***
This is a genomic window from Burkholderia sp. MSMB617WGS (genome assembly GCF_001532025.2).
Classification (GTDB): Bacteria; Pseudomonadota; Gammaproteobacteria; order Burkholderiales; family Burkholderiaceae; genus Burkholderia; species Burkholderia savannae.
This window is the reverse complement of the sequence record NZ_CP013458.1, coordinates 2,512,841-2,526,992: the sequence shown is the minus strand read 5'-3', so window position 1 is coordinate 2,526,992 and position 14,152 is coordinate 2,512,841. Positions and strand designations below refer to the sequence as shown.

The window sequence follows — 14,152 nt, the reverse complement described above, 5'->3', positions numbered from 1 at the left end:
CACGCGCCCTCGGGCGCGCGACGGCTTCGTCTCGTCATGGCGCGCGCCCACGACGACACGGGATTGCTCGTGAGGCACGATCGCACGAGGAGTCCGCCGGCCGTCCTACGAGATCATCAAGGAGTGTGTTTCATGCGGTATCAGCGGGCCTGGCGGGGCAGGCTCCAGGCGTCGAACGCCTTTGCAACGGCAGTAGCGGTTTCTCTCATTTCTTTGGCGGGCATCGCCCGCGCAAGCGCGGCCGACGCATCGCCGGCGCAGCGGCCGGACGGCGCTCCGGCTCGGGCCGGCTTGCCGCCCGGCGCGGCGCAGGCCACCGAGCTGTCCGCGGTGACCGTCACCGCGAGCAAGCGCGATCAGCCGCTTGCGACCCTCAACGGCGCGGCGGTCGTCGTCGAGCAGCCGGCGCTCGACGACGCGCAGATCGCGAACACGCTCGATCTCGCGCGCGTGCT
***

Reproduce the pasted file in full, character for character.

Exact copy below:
This is a genomic window from Burkholderia sp. MSMB617WGS (genome assembly GCF_001532025.2).
Classification (GTDB): Bacteria; Pseudomonadota; Gammaproteobacteria; order Burkholderiales; family Burkholderiaceae; genus Burkholderia; species Burkholderia savannae.
This window is the reverse complement of the sequence record NZ_CP013458.1, coordinates 2,512,841-2,526,992: the sequence shown is the minus strand read 5'-3', so window position 1 is coordinate 2,526,992 and position 14,152 is coordinate 2,512,841. Positions and strand designations below refer to the sequence as shown.

The window sequence follows — 14,152 nt, the reverse complement described above, 5'->3', positions numbered from 1 at the left end:
CACGCGCCCTCGGGCGCGCGACGGCTTCGTCTCGTCATGGCGCGCGCCCACGACGACACGGGATTGCTCGTGAGGCACGATCGCACGAGGAGTCCGCCGGCCGTCCTACGAGATCATCAAGGAGTGTGTTTCATGCGGTATCAGCGGGCCTGGCGGGGCAGGCTCCAGGCGTCGAACGCCTTTGCAACGGCAGTAGCGGTTTCTCTCATTTCTTTGGCGGGCATCGCCCGCGCAAGCGCGGCCGACGCATCGCCGGCGCAGCGGCCGGACGGCGCTCCGGCTCGGGCCGGCTTGCCGCCCGGCGCGGCGCAGGCCACCGAGCTGTCCGCGGTGACCGTCACCGCGAGCAAGCGCGATCAGCCGCTTGCGACCCTCAACGGCGCGGCGGTCGTCGTCGAGCAGCCGGCGCTCGACGACGCGCAGATCGCGAACACGCTCGATCTCGCGCGCGTGCT